£3 million investment for accelerated treatment.
New lung cancer diagnostic services will help ensure patients receive faster access to treatment.
Lung cancer is Scotland’s most common cancer and the new services will ensure a faster process to help reduce patient anxiety as they and their families wait for a diagnosis. It will also reduce the risk of the cancer growing or spreading, and the risk of patients being unfit for effective treatment.
The redesigned services set timeframes for each step to enable a patient’s diagnosis by day 21 after referral and treatment for most to start by day 42, which is significantly more ambitious than current cancer waiting times standards.
Boards will use the money to re-align services so patients can receive multiple tests, where clinically appropriate, at the one time and reduce their visits to hospital and speed up diagnosis.
The nationally-developed lung cancer pathway, led by the Centre for Sustainable Delivery, is the first to be developed in Scotland and is being funded by £3 million from the Scottish Government’s Detect Cancer Earlier Programme.
Health Secretary Humza Yousaf said:
“Lung cancer is the most common cancer in Scotland with around 5,500 cases diagnosed each year. The number of new cases is predicted to increase by 29% for women and 12% for men by 2027. That’s why we have to do as much as we can to tackle this disease.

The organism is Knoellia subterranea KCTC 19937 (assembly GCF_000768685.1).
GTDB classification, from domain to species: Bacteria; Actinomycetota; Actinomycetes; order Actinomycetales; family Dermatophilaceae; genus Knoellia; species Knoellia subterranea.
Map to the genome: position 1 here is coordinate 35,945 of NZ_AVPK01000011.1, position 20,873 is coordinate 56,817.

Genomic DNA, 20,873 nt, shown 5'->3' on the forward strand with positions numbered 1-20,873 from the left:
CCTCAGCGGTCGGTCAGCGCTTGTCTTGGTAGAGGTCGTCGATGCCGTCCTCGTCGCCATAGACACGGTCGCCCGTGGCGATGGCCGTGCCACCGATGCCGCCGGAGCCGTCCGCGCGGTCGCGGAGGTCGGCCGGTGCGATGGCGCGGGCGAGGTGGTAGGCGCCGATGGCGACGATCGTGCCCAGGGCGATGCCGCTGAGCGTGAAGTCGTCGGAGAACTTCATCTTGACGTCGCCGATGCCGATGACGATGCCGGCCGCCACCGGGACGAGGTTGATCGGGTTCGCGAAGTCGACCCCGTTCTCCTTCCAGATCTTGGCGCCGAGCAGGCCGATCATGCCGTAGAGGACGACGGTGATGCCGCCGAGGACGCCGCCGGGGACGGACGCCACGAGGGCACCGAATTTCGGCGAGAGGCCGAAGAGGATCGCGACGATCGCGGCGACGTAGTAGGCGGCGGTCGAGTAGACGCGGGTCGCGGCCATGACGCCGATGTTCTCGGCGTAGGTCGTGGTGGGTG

“This redesign means faster and more efficient treatment for lung cancer patients. Even in advanced disease, newer treatments have improved patient outcomes but are highly dependent upon the patient remaining fit enough to receive those treatments."
Dr Phil Hodkinson, Respiratory Physician and Joint Clinical Lead for Early Cancer Diagnosis at the Centre for Sustainable Delivery, said:
“The design of Scotland’s first national optimal cancer diagnostic pathway has been driven by lung cancer experts and NHS Scotland leaders. It is anticipated that, once implemented, this will increase efficiency of services and improve patient experience and outcomes for those affected by Scotland’s most common cancer.”
Roy Castle Lung Cancer Foundation Chief Executive Officer, Paula Chadwick said:
"We welcome the work to create an optimum lung cancer diagnosis pathway for Scotland. A clear, timely diagnosis with all necessary testing organised ensures patients have access to the right treatment as soon as possible, regardless of where they live. We support this initiative to ensure earlier, quicker diagnosis to improve the experience of patients and their families."
Lung cancer is the most common cause of cancer death in Scotland with 3,874 deaths in 2020, accounting for 24% of all cancer deaths in 2020.
There are two waiting times standards for adults with a newly diagnosed primary cancer - 31-day target from decision to treat until first treatment, regardless of the route of referral; and a 62-day target from urgent referral with suspicion of cancer, including referrals from national cancer screening programmes, until first treatment.
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